The world. We’ve all been there and we share a lot of thoughts about it. Equality. We all want it and spend hours reading and sharing articles on social media, finding temporary heroes we feel embody our message, place them up on a pedestal, etc. Typically when we think of examples of oppression or marginalization, we think of wildly popular examples, for instance when a celebrity says something that is sexist or when a politician makes a homophobic statement. But, often what goes over looked are the people and situations in our everyday life. We feel safe to make exclamations about public figures because they are so far away from us, but how many times have you heard someone make extremely problematic statements and their friends continue on as if they didn’t hear it. Or the guy catcalling on the street and his friend apologizes to you for his behavior, why doesn’t he talk to his friend? Change can so easily become just an idea. Every single one of us is aware of the need for diversity in the theatre scene… who am I kidding, in every scene. We scream Hallelujah when Shonda Rhimes makes a speech about needing more diverse female and black characters, the need to hear their stories and what have you, but what happens when you turn off the TV? What about your very city? These problems aren’t just in Hollywood or New York, these problems are EVERYWHERE. Philadelphia is just a diet version of all these things. You have an opportunity everyday to be the change you want to see and that’s a duty I aim to attend to.
I started producing my own work because I got tired of looking the the Theatre Listserv and seeing “Seeking Jewish this”, “Seeking Italian that”, not that those roles shouldn’t exist, but I’m none of those things, so what? I just don’t get to work because the color of my skin doesn’t work for the kinds of stories you want to tell? I don’t think so. I started producing my own work because I got bored with the elitist attitude walking around Philly. “What show are you doing? Who are you working with? Well, where’s it going to be? …. coool, I never want to speak to you again, because knowing you does nothing to move my career forward.” Never have I seen so many people with their heads up each others asses… and it’s Philly! Or the theater I worked with that categorized actors they thought too gay to play straight, as TGTF, Too Gay To Function. What respectable organization thinks that’s okay? I mean really? And people in the company knew about it and no one questioned it. Can we just imagine something like that centered around women or black people…. please, it would be national news. I work hard because I have to, because I can’t just sit down and accept defeat or just be grateful that at least James Ijames is doing well. That’s what they’ll say to you, “I don’t think there’s a problem with diversity, I mean look at this one example of a person of color doing well, that means there’s not problem.” And it’s not just people of color, it’s not just gay people. Women have tons of hurdles to overcome. Do I wish people were just as comfortable talking about each of these things? Yes.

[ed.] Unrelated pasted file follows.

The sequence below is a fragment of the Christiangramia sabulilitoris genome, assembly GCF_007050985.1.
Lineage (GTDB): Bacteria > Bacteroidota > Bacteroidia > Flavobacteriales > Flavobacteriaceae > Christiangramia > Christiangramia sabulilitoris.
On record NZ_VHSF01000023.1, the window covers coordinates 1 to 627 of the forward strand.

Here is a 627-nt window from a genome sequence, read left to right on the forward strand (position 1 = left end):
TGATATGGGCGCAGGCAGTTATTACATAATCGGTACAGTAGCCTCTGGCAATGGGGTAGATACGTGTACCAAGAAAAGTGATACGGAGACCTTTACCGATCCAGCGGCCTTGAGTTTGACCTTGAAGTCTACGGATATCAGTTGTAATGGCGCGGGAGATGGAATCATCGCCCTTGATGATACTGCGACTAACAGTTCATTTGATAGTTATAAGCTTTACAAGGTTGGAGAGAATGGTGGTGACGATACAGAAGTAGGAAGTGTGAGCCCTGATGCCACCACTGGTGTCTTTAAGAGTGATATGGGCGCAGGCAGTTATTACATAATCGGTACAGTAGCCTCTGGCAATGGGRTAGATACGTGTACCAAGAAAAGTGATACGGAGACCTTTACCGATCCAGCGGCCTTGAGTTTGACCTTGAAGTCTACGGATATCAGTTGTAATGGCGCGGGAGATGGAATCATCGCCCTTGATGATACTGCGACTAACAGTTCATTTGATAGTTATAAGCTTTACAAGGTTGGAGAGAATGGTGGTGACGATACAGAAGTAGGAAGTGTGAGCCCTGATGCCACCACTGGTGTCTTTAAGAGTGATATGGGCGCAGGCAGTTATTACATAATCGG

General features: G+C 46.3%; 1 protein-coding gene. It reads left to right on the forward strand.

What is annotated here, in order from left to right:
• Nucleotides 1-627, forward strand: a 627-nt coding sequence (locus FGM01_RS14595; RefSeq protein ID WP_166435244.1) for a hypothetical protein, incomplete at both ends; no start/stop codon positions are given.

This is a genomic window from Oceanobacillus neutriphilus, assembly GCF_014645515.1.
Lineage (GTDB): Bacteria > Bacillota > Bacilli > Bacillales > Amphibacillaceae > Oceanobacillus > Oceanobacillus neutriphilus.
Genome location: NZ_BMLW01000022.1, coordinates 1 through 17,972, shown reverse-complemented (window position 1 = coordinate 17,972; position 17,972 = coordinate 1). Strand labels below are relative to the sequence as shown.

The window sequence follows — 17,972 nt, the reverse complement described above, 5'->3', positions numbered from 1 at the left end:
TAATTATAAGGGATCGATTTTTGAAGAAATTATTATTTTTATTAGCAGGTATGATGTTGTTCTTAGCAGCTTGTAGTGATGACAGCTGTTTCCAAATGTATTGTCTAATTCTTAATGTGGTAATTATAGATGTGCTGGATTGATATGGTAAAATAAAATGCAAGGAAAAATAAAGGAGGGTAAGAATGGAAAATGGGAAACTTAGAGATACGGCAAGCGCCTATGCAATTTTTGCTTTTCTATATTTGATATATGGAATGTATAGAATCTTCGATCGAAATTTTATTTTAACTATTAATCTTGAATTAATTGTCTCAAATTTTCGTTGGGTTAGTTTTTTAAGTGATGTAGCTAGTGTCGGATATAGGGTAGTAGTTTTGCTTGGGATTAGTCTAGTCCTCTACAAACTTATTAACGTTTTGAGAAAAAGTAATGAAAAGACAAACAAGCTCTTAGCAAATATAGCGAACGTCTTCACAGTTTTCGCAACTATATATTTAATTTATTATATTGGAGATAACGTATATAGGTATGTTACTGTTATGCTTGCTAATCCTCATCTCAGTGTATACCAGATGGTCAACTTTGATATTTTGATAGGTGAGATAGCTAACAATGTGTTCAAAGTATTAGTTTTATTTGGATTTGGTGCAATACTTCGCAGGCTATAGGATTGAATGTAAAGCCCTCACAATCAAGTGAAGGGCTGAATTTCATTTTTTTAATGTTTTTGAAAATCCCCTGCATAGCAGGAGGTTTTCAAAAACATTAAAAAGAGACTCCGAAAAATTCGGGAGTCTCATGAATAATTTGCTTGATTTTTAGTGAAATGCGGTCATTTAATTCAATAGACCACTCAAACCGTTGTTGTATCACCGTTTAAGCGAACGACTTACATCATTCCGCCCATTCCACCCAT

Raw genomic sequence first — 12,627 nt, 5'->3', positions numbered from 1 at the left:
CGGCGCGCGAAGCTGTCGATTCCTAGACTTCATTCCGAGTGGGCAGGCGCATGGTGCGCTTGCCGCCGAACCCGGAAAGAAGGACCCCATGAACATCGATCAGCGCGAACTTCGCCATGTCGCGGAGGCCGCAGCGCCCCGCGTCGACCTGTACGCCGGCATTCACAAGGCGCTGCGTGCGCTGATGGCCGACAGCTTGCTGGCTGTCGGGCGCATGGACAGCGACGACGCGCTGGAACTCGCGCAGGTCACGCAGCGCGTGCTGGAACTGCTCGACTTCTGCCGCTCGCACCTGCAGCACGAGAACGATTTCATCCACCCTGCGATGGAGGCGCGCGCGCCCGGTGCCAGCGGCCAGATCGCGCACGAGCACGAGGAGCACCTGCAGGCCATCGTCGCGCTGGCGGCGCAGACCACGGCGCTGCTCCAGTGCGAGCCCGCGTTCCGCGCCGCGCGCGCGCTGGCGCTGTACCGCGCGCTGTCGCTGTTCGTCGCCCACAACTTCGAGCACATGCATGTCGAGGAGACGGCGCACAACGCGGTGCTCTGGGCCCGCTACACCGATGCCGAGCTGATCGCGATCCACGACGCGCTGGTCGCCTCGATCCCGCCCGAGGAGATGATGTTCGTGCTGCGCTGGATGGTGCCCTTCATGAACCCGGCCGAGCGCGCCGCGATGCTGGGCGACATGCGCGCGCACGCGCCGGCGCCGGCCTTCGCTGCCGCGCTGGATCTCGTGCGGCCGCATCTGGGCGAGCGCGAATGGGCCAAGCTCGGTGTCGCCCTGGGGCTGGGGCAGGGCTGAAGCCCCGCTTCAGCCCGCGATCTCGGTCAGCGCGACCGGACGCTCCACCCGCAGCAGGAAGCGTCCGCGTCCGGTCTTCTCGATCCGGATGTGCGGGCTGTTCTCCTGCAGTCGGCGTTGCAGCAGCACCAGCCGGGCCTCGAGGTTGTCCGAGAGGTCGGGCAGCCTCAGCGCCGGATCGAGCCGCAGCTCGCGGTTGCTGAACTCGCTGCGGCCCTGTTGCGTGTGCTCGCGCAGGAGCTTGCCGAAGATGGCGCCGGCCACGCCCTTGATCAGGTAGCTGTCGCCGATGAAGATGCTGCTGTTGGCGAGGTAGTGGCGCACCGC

So, no, Showbiz may not seem like your cup of tea. Yes, there will probably be people in attendance you don’t associate with on a regular basis. No, you may not think it’s the best show you’ve every seen. I don’t really care what you think, as long as you think something and you can’t think anything… unless you see the show….
May 21, 22, and 23rd – 8pm
Second Floor Performance Space
1919 East Passyunk
Get your tickets now.